- EABC Calls for the formulation of EAC transport and logistic charter/framework to boost the competitiveness of the region
- EAC transport costs are high estimated at US$1.8 per km per container against international best practices of US$1 per km per container
- The logistics performance in the region over time has improved as a result of a decline in tariffs and removal of trade barriers
ransport and logistic costs compose 35 per cent to 42 per cent of production, which is high compared to 8 per cent in Asian countries.
Dr. Merian Sebunya, Chairperson of National Logistics Platform, Uganda, explains that this has negatively impacted the competitiveness of the EAC bloc and trade balance.
EAC transport costs are high, estimated at US$1.8 per km per container, against international best practices of US$1 per km per container.
Cost of transport and logistics in the EAC region
Speaking at the EABC-TradeMark East Africa (TMEA) Webinar on Corridor Performance & Impact on EAC Business Competitiveness, Dr. Sebunya appealed to Governments of the EAC Partner States to take deliberate actions to bring down the cost of transport and logistics in the EAC region to ensure EAC exports can compete at AfCFTA and international level.
The EAC Trade & Investment Report (2020) shows EAC exports globally stood at US$16.2 billion in 2020 while imports at US$35.6 billion, registering a negative trade balance of US$19.4 billion.
Agayo Ogambi from the Shippers Council of Eastern Africa said Mombasa port throughput declined by 0.9 per cent in 2020. A total of 34.13 million tonnes of cargo were handled in 2020, which is 1.8 million tonnes shy of the target of 35.90 million tonnes in 2019.
Containerized cargo declined by 4 per cent from 1.4 tonnes (2019) to 1.35 million tonnes (2020).
Ogambi called upon government agencies to render services that are commensurate to the fees charged, as outlined in Article 6 of the WTO Trade Facilitation Agreement.
Dr. Sebunya emphasized, “We need to improve the export competitiveness and production capacities of the EAC bloc to ensure imported containers return back full with EAC exports.”
66 per cent of East African cargo uses the Northern Corridor
Emmanuel Imaniranzi from the Northern Corridor Transit and Transport Agreement (NCTTA) said the cargo throughput at the Mombasa port increased, and the Nothern Corridor’s transit time is recovering to normal following the easing of Covid-19 restrictions and use of digital certificates, but transportation costs are still high.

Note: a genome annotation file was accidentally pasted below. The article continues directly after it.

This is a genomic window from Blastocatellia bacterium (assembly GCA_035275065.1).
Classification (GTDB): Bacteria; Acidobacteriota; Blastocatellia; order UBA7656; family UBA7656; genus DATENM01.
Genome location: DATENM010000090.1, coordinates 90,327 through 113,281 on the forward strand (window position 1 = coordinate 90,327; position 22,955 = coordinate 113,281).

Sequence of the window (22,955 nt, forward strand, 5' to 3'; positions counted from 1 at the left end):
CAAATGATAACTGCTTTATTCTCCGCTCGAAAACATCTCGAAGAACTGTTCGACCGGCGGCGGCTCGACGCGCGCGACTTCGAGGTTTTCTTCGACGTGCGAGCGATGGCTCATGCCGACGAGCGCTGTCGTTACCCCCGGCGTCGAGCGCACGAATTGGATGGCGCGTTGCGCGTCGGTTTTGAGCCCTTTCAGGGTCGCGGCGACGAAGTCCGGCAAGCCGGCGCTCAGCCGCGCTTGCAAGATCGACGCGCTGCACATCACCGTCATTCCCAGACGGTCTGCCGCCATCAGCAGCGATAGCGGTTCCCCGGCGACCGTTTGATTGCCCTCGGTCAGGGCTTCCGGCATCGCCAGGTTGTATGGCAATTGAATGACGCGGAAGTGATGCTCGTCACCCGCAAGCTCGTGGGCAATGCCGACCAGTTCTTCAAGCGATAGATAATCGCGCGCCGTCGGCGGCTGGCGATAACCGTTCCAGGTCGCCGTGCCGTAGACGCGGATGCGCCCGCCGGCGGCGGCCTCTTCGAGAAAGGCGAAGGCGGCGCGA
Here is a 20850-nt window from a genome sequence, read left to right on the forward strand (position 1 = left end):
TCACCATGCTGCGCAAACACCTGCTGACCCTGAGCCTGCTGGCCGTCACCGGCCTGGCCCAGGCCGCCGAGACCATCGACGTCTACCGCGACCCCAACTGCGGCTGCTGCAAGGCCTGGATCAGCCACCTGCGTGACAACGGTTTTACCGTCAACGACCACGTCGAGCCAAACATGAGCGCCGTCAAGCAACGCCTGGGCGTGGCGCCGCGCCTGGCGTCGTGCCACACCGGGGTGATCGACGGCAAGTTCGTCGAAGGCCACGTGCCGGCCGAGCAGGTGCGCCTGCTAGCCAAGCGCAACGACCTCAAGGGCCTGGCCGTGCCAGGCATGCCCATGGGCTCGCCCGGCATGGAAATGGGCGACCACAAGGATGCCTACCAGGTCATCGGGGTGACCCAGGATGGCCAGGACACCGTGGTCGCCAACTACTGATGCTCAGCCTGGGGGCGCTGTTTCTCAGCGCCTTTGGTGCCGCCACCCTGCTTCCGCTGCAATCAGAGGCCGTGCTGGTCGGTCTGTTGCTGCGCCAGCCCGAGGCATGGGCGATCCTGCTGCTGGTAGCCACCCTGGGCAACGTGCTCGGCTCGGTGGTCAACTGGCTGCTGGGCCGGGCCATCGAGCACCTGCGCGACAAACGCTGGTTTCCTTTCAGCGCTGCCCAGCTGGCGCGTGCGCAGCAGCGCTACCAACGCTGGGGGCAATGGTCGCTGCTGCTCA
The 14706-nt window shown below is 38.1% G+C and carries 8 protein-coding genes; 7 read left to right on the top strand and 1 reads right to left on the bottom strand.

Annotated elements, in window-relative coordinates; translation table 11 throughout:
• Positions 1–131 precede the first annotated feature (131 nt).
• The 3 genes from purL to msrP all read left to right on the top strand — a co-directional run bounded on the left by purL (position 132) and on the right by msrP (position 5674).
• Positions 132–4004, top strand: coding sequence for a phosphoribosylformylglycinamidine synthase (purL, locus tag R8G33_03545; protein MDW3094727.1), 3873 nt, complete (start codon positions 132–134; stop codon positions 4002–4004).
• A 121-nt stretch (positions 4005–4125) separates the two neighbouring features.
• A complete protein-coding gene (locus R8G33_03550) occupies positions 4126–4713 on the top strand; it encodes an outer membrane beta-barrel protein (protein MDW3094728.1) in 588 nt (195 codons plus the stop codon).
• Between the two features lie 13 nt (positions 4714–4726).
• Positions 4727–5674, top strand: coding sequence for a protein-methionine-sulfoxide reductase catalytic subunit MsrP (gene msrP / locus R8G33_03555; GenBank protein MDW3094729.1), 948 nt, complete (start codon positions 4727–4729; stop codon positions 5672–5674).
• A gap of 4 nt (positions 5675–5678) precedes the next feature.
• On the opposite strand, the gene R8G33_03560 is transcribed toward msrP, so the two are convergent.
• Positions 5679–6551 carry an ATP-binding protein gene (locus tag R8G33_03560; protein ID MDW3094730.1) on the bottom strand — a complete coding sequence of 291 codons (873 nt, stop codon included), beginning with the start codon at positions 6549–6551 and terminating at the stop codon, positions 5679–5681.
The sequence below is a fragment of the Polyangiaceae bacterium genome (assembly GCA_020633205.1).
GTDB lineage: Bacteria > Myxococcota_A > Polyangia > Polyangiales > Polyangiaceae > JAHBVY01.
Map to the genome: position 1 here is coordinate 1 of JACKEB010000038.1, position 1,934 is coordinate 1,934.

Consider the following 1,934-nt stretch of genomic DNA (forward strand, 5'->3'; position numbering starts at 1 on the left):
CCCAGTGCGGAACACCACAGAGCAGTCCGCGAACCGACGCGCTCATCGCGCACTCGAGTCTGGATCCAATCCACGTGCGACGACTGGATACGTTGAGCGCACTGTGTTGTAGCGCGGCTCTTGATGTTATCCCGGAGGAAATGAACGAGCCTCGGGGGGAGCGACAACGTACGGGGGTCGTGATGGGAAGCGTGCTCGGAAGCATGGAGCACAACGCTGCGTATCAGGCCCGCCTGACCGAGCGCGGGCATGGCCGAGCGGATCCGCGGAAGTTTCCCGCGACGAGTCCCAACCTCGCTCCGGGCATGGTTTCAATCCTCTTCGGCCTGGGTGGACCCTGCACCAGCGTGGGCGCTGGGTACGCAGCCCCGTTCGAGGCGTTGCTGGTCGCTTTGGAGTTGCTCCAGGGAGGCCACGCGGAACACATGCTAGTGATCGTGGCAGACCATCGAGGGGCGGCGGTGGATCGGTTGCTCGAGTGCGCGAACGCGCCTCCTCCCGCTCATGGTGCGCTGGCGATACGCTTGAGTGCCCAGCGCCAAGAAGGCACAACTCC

Imaniranzi stated that infrastructure, automation and interconnectivity improvement are set to reduce transport costs. Nearly 66 per cent of East African cargo uses the Northern Corridor.
Melchior Barantandikiye, HOD for Logistics of Central Corridor Transit and Transport Facilitation Agency (CCTTFA), said the reduction of the number of weighbridges from 9 to 3 and road tolls from US$16 per 100KM to US$10 per 100KM are some of the measures to improve the performance of the Central Corridor.
He revealed that 80 per cent of cargo in the central corridor uses road transport.
The Managing Director, VIASERVICE LTD, John Mathenge, expounded that logistics is a business enabler.
Mathenge called for regional holistic approaches and a vision of the competitiveness of the transport & logistic sector to reduce the cost of doing business in the EAC region. He called for an EAC transport and logistic charter/framework to integrate the ecosystem and boost complementarities to enhance efficiency and lower production costs.
John Bosco Kalisa, EABC CEO, urged geo-fencing of the Northern Corridor and Central Corridor to facilitate trade.
Stakeholders in the sector include transporters, importers, exporters, freight forwarders, shippers, trade facilitation agencies, the public sector and the EAC Secretariat.
Transport and logistic providers in the EAC
Full implementation of the Single Customs Territory, Development of multimodal transport systems – inland waterways & railways, Structure Public Private Dialogue and collaboration in research and policy formulation and sharing best practices, improving physical and soft infrastructure, elimination of Non-Tariff Barriers, adoption of technology by both private and public sector such as weigh in motion, cost of Insurance and Freight and Evidence-based research and impact analysis, Improving compliance by the private sector are among the key recommendations outlined by the stakeholders
According to EASC Logistics Performance Survey 2021, the efficiency and cost of freight transport services play a critical role in the competitiveness of international traders and, by extension, a country’s economic performance.
Transport and logistic providers were enlisted as essential service providers during the imposition of the Covid-19 containment measures. This underscores the importance of transport and logistics in the regional economy.
Attempts to measure the efficiency of logistics services of a country have been made through the World Bank Logistics Performance Index (LPI), which attempts to rank the logistics performance of countries based on the following set of indicators, namely;
- International Shipment
- Logistics Competence
- Tracking and timelines.
One of the main agendas of economic growth and competitiveness is improving freight logistics performance.
Globally, the freight logistics sector has been recognized as one of the core pillars of economic development. Improving trade logistics through enhancing trade facilitation measures has continued to be important to EACs regional integration agenda.
Over time, the logistics performance in the region has improved due to a decline in tariffs and the removal of trade barriers.